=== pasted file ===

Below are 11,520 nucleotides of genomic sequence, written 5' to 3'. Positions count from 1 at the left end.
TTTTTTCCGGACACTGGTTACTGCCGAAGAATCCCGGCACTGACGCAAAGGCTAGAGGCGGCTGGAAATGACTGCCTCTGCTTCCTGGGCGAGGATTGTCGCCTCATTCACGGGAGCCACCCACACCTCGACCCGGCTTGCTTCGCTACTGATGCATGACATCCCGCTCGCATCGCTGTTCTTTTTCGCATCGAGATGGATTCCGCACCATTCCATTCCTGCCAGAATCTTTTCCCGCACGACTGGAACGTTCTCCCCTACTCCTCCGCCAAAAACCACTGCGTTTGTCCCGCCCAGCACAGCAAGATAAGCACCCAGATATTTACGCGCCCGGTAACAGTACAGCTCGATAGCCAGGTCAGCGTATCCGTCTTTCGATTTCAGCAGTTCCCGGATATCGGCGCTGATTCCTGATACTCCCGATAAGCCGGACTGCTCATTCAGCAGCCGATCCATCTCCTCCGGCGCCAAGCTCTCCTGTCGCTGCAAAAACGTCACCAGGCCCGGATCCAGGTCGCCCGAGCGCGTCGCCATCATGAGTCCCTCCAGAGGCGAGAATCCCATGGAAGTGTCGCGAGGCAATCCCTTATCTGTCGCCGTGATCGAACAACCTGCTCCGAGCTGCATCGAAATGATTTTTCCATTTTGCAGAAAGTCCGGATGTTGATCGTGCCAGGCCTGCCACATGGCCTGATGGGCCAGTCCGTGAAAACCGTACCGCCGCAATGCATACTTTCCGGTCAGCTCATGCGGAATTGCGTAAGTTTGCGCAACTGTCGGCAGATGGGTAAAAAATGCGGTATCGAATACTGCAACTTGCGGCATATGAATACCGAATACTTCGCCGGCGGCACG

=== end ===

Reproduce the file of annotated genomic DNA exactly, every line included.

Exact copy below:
Below are 11,520 nucleotides of genomic sequence, written 5' to 3'. Positions count from 1 at the left end.
TTTTTTCCGGACACTGGTTACTGCCGAAGAATCCCGGCACTGACGCAAAGGCTAGAGGCGGCTGGAAATGACTGCCTCTGCTTCCTGGGCGAGGATTGTCGCCTCATTCACGGGAGCCACCCACACCTCGACCCGGCTTGCTTCGCTACTGATGCATGACATCCCGCTCGCATCGCTGTTCTTTTTCGCATCGAGATGGATTCCGCACCATTCCATTCCTGCCAGAATCTTTTCCCGCACGACTGGAACGTTCTCCCCTACTCCTCCGCCAAAAACCACTGCGTTTGTCCCGCCCAGCACAGCAAGATAAGCACCCAGATATTTACGCGCCCGGTAACAGTACAGCTCGATAGCCAGGTCAGCGTATCCGTCTTTCGATTTCAGCAGTTCCCGGATATCGGCGCTGATTCCTGATACTCCCGATAAGCCGGACTGCTCATTCAGCAGCCGATCCATCTCCTCCGGCGCCAAGCTCTCCTGTCGCTGCAAAAACGTCACCAGGCCCGGATCCAGGTCGCCCGAGCGCGTCGCCATCATGAGTCCCTCCAGAGGCGAGAATCCCATGGAAGTGTCGCGAGGCAATCCCTTATCTGTCGCCGTGATCGAACAACCTGCTCCGAGCTGCATCGAAATGATTTTTCCATTTTGCAGAAAGTCCGGATGTTGATCGTGCCAGGCCTGCCACATGGCCTGATGGGCCAGTCCGTGAAAACCGTACCGCCGCAATGCATACTTTCCGGTCAGCTCATGCGGAATTGCGTAAGTTTGCGCAACTGTCGGCAGATGGGTAAAAAATGCGGTATCGAATACTGCAACTTGCGGCATATGAATACCGAATACTTCGCCGGCGGCACG